So you’ve found a great bass sample and loaded it into your sampler but have no idea what to do next! If this sounds familiar then read on for some great starting points to help you understand where to start with a bassline.
Getting the groove right
The groove is the most important part of making a good bassline. A lot of great basslines are made purely with a single note played at certain times in the bar, so knowing when those notes should occur is essential knowledge. Plus, with basslines having lots of low frequency content, it’s often important to make sure they play nicely with the kick drum, to prevent conflicts and make sure the mix is sweet.
An energising groove is typically created when there is a good amount of syncopation in a bassline. This means, when bass notes fall on ‘swing beats’, which is the name given to the 2nd and 4th 1/16 notes (semiquavers) on every beat.
However, playing notes purely on those beats can sound a bit jarring, due to having no alignment with the main drums, which tend to fall on the down and upbeats (1st and 3rd semiquavers). So, the best approach is often to alternate between these pairs of semiquavers on consecutive beats, so the bassline falls in and out of alignment with the main drums, which will provide a satisfying groove that gets people moving and that can also be swung if desired to make the rhythm lazier or more natural-sounding.
Adding variation to bass
Once you’ve got a good groove, lasting for anything from a couple of beats, if the style is more repetitive like Tech House, to a couple of bars, it’s normally a good idea to duplicate it and add variation, so it lasts longer and isn’t identical throughout. In certain styles, this variation might be extremely subtle, with just minor changes to note lengths or velocities.
If wanting to be a bit more adventurous, the notes can be shifted to different pitches. Common choices in these instances are octave/12 semitone shifts up or down. Or, if happy to change the harmony a little, single semitone shifts up or down can work well too.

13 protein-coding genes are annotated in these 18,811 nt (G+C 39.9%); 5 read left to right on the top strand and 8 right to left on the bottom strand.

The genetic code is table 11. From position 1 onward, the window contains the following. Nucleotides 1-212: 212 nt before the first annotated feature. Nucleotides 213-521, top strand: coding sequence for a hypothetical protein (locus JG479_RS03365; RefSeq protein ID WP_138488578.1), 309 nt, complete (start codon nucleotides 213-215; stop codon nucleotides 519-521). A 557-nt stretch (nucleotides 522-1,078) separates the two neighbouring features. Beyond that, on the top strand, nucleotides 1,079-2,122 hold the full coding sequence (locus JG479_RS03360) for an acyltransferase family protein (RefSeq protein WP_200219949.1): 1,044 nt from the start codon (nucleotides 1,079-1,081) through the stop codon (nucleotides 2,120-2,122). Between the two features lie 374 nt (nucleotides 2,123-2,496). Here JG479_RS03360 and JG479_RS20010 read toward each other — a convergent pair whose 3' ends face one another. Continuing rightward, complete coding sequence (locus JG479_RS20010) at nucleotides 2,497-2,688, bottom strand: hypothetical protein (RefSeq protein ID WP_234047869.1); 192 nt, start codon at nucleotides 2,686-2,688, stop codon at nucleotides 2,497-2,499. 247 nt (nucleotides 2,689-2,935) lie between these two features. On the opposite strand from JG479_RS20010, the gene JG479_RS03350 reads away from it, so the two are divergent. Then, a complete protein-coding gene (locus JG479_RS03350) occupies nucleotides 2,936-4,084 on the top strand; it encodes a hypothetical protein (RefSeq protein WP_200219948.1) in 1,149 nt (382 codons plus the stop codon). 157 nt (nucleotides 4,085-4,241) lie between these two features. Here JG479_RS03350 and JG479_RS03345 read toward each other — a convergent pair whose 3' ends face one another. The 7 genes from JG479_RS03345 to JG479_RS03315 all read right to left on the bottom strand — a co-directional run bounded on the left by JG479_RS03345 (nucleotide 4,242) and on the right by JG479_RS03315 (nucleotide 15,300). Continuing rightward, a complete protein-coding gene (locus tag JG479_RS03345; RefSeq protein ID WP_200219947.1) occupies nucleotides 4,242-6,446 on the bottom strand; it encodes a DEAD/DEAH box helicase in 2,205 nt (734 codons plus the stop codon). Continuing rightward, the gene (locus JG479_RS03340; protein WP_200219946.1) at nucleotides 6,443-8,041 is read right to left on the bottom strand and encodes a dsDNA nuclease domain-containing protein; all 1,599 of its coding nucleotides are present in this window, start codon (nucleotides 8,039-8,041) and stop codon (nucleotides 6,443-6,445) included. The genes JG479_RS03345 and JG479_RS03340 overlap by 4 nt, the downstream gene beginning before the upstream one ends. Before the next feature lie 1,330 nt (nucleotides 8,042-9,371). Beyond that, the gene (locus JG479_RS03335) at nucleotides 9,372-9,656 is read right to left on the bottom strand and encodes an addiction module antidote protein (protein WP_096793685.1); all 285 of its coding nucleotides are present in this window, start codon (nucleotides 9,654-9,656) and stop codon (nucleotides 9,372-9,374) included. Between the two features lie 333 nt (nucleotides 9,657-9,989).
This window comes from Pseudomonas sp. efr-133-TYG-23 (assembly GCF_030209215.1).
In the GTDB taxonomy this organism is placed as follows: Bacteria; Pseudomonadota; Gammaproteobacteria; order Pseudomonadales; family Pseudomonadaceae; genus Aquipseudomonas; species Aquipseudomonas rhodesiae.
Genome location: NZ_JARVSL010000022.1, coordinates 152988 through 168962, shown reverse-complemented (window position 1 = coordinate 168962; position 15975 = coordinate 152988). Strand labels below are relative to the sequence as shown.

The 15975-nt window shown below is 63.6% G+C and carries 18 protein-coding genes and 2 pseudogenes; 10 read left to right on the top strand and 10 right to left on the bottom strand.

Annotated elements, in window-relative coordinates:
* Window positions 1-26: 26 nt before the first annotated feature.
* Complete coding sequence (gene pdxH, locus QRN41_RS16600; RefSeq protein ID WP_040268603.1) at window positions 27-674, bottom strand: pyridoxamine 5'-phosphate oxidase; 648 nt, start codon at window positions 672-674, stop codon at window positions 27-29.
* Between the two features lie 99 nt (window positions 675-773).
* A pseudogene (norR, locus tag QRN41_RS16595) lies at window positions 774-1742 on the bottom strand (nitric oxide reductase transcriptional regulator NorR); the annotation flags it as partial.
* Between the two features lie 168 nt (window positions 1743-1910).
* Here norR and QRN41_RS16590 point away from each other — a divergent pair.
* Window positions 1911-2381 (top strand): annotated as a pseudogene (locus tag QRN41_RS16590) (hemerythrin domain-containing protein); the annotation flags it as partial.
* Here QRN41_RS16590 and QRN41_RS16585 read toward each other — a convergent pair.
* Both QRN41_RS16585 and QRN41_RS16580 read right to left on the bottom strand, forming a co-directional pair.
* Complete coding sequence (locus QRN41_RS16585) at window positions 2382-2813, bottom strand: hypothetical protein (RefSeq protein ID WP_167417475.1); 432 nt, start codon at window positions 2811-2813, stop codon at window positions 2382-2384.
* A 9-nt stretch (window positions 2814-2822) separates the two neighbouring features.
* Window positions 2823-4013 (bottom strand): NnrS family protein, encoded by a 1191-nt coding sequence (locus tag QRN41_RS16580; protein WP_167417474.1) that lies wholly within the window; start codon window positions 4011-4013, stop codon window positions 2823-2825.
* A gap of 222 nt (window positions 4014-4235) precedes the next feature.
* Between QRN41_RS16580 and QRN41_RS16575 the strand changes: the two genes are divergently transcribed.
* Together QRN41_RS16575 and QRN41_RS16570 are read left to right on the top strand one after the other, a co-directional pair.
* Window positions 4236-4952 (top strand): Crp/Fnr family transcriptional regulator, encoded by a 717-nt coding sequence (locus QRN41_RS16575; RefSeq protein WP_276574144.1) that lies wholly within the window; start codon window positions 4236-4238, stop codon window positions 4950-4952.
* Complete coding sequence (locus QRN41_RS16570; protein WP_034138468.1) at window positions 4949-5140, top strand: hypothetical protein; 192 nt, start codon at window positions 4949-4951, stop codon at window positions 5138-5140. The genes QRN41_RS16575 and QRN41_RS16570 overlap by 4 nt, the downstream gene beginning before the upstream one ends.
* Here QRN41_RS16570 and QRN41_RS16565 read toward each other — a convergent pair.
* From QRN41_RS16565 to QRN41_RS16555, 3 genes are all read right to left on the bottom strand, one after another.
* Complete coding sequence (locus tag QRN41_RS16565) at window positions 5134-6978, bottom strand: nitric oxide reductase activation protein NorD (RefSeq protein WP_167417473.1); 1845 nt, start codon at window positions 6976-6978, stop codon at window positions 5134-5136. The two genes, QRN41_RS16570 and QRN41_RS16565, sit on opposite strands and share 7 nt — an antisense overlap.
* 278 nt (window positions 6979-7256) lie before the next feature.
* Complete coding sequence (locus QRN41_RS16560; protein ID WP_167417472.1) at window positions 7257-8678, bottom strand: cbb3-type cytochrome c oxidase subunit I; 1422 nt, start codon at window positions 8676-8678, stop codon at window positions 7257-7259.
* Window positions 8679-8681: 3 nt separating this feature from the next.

What notes to play
When wanting to create a more melodious bassline, so one that plays a few different pitches in the key of your song, there are a few rules to adhere to. These are similar to those when making any melody, with a lead for example, in terms of the phrasing and notes that are available, only a bit more restrictive to keep the harmony of the song unmuddled.
The bassline is the sonic element in a track that defines the harmony, so you’ll often hear basslines that simply play the tonic note in the scale, so C when the song is in C minor. The next most common pitch in a scale for basses is the fifth, which is the most versatile and sits comfortably with the tonic in almost any scale. The third, fourth, sixth and seventh are also popular, although most of them (all other than the 4th) can be major or minor, so are dependent on the scale and have a more dramatic effect on the mood of the song.
When other notes are introduced into a bassline to create a melodic phrase, it’s typically a good idea to make sure that the tonic is played more than the other notes, so the harmony doesn’t become too complex or confusing.
Getting more technical
The simplest basslines can be made much more interesting when the frequencies are shaped across the phrase. This can be done by finding a bassline with a lot of high frequency content and then simply having it sustain (at constant full volume) across each bar. Then, a low-pass filter can be modulated via envelopes or LFOs, automatically or through automation, to have the top end shift rhythmically with your beats.
To see a demonstration of many of these techniques, check out this free tutorial by Senior Tutor Rob Jones…